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At a glance
•Alzheimer’s disease is the sixth leading cause of death in the United States
•More than 5 million Americans are living with the disease
•In 2013, Alzheimer’s will cost the nation $203 billion; this amount is expected to rise to $1.2 trillion by 2050
Source: Alzheimer’s Association
Michelle Davies | The Journal Gazette
The Towne House Retirement Community on St. Joe Center Road announced plans for a $3 million memory care center. The 19,000-square-foot expansion could bring an additional 15 jobs that pay $8 to $25 an hour.

Towne House adds to memory care

A senior citizen complex is responding to a growing number of Alzheimer’s patients with a $3 million expansion.

The Towne House Retirement Community will break ground today on a 19,000-square-foot memory care center at its 25-acre campus at 2209 St. Joe Center Road. The development could result in up to 15 full-time jobs, ranging from $8 to $25 an hour.

BHI Senior Living of Indianapolis is the parent company of Towne House. The company also has two other Indiana locations in Indianapolis and Columbus.

Executive Director Dan Karr said the Fort Wayne complex has 240 residents, but those suffering from Alzheimer’s and dementia-type illnesses require their own space.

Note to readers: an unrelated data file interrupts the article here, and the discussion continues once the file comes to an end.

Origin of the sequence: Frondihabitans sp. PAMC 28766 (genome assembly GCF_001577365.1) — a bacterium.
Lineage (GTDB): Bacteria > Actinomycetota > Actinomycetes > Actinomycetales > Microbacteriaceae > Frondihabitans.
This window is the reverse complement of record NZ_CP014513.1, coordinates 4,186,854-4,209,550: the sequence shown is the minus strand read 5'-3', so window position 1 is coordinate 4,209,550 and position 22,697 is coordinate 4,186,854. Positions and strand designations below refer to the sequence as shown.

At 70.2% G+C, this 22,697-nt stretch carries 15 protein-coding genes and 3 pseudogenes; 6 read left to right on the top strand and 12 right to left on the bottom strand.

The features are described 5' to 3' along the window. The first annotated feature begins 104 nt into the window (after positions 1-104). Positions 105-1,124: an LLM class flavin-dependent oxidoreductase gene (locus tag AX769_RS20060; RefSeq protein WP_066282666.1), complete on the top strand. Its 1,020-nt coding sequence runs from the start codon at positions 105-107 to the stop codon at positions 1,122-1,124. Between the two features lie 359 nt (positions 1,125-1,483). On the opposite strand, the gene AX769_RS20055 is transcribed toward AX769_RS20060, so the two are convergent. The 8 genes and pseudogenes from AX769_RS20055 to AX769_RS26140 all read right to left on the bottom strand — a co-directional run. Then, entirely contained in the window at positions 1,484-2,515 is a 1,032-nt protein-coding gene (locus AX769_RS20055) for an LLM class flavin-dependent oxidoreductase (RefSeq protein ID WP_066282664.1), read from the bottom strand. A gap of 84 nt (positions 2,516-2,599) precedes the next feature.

“It will be very residential in nature and only 18 rooms, since memory care patients do better in small groupings,” he said. “It won’t feel institutional or like a nursing home.”

Residents will be able to congregate in a great room at the memory care center that will feature homey furniture, paintings and other personal touches. Unique to the area is a large kitchen area that will double as a nurses’ station.

And traditional paper patient charts will be replaced by laptop computers.

“The same thing you would see at someone’s house is what we’re trying to achieve,” Karr said. “All of the rooms will be private, so there’s no long hallway to walk down to get to the bathroom. We’re also looking at putting animal feeders outside so they can see them.”

And maybe even listen to the critters.

Karr said officials are exploring placing sound equipment outside that would allow residents in the memory care center to hear nature sounds.

“We want it to be something different,” Karr said.

Founded in 1965, Towne House has seen many changes in the senior care industry. Karr said the center is attempting to offer modern amenities that buck the stereotypical nursing home.

Maureen Widner is vice president of consumer and community engagement for Aging & In-Home Services of Northeast Indiana. The nonprofit organization services 20,000 Alzheimer’s and dementia patients a year. She said a need exists for more memory care operations.

“The numbers are growing,” she said, referring to baby boomers who make up at least 12 percent of Allen County’s population. “We’re really happy when we see (businesses) offering these types of services.”